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CEPPS in Guatemala

CEPPS has been working in Guatemala since 2007 to strengthen democratic institutions and promote good governance by increasing electoral transparency, furthering institutional accountability and championing the growth of political participation among traditionally marginalized groups, including women, LGBTQI+ and youth.
CEPPS Overarching Goals:

CEPPS works with the Guatemalan Congress, public institutions, civil society, electoral authorities and youth journalists to enhance dialogue and advocacy for the passage and implementation of laws designed to promote political and electoral transparency, government accountability and citizen participation in politics 

CEPPS Approach:

During the past four elections, CEPPS has supported Guatemalan civic election observation networks to monitor, prevent and mitigate incidents of electoral violence and misuse of campaign funding, as well as to conduct an independent check on election results through parallel vote tabulations. CEPPS haalso provided support to the Supreme Electoral Tribunal (Tribunal Supremo Electoral, TSE) on key electoral areas since 2011. CEPPS’ support contributed to strengthening the TSE’s capacity to conduct election and political party finance oversight and increase citizen participation in the electoral process. 

CEPPS has provided ongoing technical assistance to several key committees of congress to advance socio-economic reforms and increase transparency in government by supporting efforts to improve constituent-legislator relationships and increase citizen-driven legislation and reforms. Furthermore, CEPPS has supported civil society and independent media to promote government transparency, increase citizen access to information and provide monitoring and oversight of government actions.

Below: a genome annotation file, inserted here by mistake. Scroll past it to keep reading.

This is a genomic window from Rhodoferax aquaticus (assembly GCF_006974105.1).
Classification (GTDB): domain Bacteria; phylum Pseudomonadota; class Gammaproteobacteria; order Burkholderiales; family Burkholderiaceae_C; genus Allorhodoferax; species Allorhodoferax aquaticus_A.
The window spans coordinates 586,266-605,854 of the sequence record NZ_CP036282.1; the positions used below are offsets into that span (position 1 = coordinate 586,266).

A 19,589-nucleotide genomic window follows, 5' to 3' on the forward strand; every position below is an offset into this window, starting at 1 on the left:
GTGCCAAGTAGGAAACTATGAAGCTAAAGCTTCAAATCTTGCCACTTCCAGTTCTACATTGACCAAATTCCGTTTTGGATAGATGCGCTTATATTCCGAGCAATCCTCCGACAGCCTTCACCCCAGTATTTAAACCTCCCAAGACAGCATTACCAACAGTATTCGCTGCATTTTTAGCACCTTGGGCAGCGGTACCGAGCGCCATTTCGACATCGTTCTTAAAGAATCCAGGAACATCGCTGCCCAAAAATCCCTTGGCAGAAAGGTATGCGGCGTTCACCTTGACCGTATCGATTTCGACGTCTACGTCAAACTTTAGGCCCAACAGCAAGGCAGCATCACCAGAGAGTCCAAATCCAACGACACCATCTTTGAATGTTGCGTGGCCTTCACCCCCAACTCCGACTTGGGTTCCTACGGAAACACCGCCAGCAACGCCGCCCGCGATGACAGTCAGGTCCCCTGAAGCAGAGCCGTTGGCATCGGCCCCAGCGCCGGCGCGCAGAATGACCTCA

CEPPS Key Achievements in Guatemala:

Guatemalan electoral authorities have improved skills and an expanded legal mandate to carry out fair, safe and transparent elections: 

  • CEPPS supported members of the Guatemalan Congress in drafting and debating legislation in 2016 to increase accountability and oversight of Congress, political parties and electoral authorities. 


  • CEPPS supported the TSE in implementing 201reforms to the electoral law during the 2019 elections to increase accountability around political party finance, monitor electoral campaigns in media, facilitate out-of-country voting, and mitigate electoral violence. Additionally, CEPPS held workshops to support the TSE’s communications department to manage the TSE’s social media presence, and thus, increase citizen engagement and participation during the electoral cycle. 


  • Following the 2019 electoral process, CEPPS supported the TSE to convene planning sessions with political parties, CSOs, academia and think tanks on how to further improve the Guatemalan electoral and political system through a second-generation of reforms. These reforms included the new subdivision of districts, new rules for political parties, gender parity, and expedited social services during elections.